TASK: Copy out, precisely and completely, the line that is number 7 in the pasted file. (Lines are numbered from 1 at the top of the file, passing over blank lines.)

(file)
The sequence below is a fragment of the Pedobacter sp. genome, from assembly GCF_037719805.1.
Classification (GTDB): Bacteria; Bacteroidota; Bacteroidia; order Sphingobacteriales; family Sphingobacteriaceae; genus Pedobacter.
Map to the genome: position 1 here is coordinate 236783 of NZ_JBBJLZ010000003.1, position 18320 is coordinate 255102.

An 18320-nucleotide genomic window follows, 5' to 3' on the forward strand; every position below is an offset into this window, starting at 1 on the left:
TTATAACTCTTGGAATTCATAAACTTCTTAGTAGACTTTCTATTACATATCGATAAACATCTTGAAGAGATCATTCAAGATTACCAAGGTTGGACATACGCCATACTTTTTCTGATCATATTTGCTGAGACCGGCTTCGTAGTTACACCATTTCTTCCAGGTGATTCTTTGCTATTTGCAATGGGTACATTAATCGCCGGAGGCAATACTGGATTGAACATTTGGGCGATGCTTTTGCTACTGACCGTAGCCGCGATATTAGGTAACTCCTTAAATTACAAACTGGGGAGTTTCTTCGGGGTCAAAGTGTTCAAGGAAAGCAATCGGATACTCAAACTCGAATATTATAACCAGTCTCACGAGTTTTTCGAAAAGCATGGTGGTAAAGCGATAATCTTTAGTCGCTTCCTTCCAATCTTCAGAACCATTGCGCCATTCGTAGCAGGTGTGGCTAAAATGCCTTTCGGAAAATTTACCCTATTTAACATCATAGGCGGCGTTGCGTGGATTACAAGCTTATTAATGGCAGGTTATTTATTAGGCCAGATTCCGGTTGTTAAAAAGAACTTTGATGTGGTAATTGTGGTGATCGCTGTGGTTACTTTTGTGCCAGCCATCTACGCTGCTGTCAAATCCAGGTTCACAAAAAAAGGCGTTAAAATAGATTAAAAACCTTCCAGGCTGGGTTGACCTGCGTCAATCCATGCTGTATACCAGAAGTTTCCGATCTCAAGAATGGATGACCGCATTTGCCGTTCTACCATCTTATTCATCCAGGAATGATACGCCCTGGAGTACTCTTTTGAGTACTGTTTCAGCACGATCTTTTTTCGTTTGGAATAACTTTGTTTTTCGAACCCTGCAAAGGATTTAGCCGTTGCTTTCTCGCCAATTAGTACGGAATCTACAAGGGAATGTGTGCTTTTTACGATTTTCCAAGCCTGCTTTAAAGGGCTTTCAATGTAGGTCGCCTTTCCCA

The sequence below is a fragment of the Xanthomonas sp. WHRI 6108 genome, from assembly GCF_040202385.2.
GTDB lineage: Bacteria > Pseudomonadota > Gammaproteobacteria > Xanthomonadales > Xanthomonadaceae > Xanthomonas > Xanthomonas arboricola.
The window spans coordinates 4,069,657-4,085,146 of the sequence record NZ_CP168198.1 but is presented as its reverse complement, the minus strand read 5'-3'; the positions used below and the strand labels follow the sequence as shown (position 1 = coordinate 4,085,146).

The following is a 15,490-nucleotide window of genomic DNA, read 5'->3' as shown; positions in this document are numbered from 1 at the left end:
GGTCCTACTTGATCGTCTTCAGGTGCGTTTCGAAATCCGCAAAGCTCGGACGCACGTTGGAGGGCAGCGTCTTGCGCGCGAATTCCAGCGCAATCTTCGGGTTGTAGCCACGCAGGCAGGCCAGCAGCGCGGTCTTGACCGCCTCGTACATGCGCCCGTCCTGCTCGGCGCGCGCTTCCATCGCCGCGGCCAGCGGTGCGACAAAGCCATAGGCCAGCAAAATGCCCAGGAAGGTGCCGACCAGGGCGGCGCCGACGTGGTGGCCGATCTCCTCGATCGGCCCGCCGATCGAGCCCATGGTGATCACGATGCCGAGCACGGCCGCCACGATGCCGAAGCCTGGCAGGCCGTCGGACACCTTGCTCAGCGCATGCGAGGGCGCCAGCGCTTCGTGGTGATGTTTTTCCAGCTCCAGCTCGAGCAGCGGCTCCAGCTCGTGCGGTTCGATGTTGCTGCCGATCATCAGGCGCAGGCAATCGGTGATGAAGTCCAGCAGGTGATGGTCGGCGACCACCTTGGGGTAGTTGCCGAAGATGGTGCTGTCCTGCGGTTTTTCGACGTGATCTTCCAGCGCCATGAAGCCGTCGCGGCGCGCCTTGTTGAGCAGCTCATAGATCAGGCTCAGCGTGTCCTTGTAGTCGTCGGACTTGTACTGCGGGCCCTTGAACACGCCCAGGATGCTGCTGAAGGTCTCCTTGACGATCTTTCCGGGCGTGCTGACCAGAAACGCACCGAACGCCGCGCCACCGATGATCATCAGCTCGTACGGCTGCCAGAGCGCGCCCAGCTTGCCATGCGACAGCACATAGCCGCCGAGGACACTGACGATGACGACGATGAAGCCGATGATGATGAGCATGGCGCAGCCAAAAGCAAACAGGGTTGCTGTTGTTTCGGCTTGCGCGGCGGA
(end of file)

GTDB lineage: Bacteria > Pseudomonadota > Gammaproteobacteria > Xanthomonadales > Xanthomonadaceae > Xanthomonas > Xanthomonas arboricola.